For many people, the word “malnutrition” evokes images of starving children in third world countries, eyes sunken in and ribs sticking out, physically wasting away from lack of food availability. While undernutrition is a serious global public health problem, and does affect individuals even in our own country, the most prevalent form of malnutrition in the U.S. is obesity. Malnutrition refers to a diet that does not provide the right balance of nutrients for optimal health and is broadly divided into ‘undernutrition’ and ‘overweight and obesity’. More than 2/3rds of adults in the U.S. are either overweight or obese, and prevalence is increasing in the adolescent and childhood populations as well.
We have all heard by now about the obesity epidemic in our country and see it every day. You look around, and it seems like most people you see walking through the supermarket, picking their children up from school, or stopping for a drink at Dunkin are, if not obviously obese, at least overweight. And if it’s not so evident right here in the extremely fortunate town of Montville, it’s noticeable almost anywhere else you go. But what does it really matter, isn’t this just the new normal?
As a healthcare provider, I see patients every day who are affected both physically and financially by diseases and afflictions that could likely be avoided or minimized with adequate weight control. Obesity is associated with increased risk of almost every major chronic disease as well as overall earlier mortality, anywhere from 3 to 20 years shortened life expectancy depending on the extent. Being overweight or obese increases your risk of developing many health complications, but I will list just a few:
Okay, it’s important to try to maintain a healthy weight…so how do we get there? At the most basic level, to achieve weight loss the number of calories we expend each day must be greater than the number of calories coming in. This means, maintenance of healthy weight = healthy diet + regular exercise. If the answer is so straightforward, then why is it so hard to lose weight? The reason is because humans are animals, and biologically our goal is to survive – we are simply not designed to lose weight. Limiting the number of calories consumed causes the body to try to conserve energy, and results in a reduction in our basal metabolic rate – our body is actively fighting us. We have taste buds and smell receptors to make eating a pleasant and satisfying experience, so that we want to do it again and again. Depriving ourselves of food leads to obsessive thinking, as well as depression, anxiety, and irritability, as again, we are not designed to lose weight.
Do I tell you this to discourage you? Absolutely not. Many people struggle to lose weight, especially as they get older, but my hope is that by understanding the enormity of the challenge, you may be a little easier on yourself if you slip up from time to time, but then be able to pick yourself up and persevere. Here are some tips on overcoming the challenge and creating an effective eating strategy:
Let’s not forget about the younger population. Obesity in childhood and adolescence can result in early onset of many of the health issues mentioned previously, as well as increased risk of adulthood obesity. Importantly, especially at a young age, obesity can also have severe psychosocial implications including depression, anxiety, and low self-esteem. Set your children up for success by following these health and wellness tips:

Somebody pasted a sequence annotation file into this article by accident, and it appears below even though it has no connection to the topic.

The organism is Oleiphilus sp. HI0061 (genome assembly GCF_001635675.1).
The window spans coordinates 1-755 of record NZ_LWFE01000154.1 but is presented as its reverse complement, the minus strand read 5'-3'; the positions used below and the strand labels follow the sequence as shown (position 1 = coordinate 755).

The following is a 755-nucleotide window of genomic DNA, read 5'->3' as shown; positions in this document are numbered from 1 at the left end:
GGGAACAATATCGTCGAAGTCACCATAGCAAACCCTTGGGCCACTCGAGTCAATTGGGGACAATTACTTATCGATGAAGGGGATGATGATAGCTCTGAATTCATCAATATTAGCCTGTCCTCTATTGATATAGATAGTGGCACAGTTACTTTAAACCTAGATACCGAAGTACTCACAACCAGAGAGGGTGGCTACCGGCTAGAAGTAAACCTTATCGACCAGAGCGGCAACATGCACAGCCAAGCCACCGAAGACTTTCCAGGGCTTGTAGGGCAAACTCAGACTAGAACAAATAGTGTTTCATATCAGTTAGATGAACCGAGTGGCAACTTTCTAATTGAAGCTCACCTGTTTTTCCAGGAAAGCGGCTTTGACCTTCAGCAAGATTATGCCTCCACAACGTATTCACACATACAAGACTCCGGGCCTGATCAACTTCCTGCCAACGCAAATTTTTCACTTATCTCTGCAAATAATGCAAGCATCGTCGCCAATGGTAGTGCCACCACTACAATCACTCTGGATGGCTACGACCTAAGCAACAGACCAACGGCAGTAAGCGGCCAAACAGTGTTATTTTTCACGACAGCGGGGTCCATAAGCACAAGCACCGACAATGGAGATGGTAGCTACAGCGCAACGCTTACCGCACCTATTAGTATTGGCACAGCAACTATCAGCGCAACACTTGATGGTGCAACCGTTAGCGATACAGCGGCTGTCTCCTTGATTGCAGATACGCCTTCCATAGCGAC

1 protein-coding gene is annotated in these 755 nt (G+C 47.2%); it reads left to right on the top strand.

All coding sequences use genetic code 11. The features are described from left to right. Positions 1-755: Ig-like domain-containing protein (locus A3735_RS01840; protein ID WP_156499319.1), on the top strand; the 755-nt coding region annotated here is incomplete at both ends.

For more tips, check out www.myplate.gov, a website based on MyPlate – a visual representation of healthy eating created by the USDA. The carefully designed image features a typical dinner plate with sections divided fruits, vegetables, grains, protein, and dairy – notice that half the plate should be fruits and vegetables! MyPlate promotes moderation and balance across food groups, as each group is a good source for particular nutrients. Take a look through the website and find dietary information and recommendations for all ages; for example, you can navigate sections specific to ‘college students’, ‘preschoolers’, ‘dieters’, and ‘pregnant & breastfeeding women’. You’ll also find eBooks and online games to get kids interested in their food choices too!
At Changebridge Medical Associates, we want you and your family to prioritize your health and maximize your quality of life which is why we want to share helpful advice and tips with you to keep you and your family healthy and fit.
Carrie Schroeder, PA-C, is a New Jersey native who graduated with her Bachelors Degree in Science, Summa Cum Laude, from North Carolina State University and her Graduate degree from DeSales University in Pennsylvania. During college, Carrie spent her summers as a volunteer EMT, and quickly learned that she was destined to continue her career as a healthcare provider. These experiences motivated Carrie to focus on disease prevention and overall health and wellness in order to start tackling small and complex health concerns, taking the appropriate steps to keep her patients healthy and on the right path. Carrie resides in the local community and in her free time, loves to read, especially James Patterson and Harlan Cohen novels, enjoys hiking, is an avid NC State Wolfpack and New York Giants football fan, and volunteers at local food and toy drives during the holidays.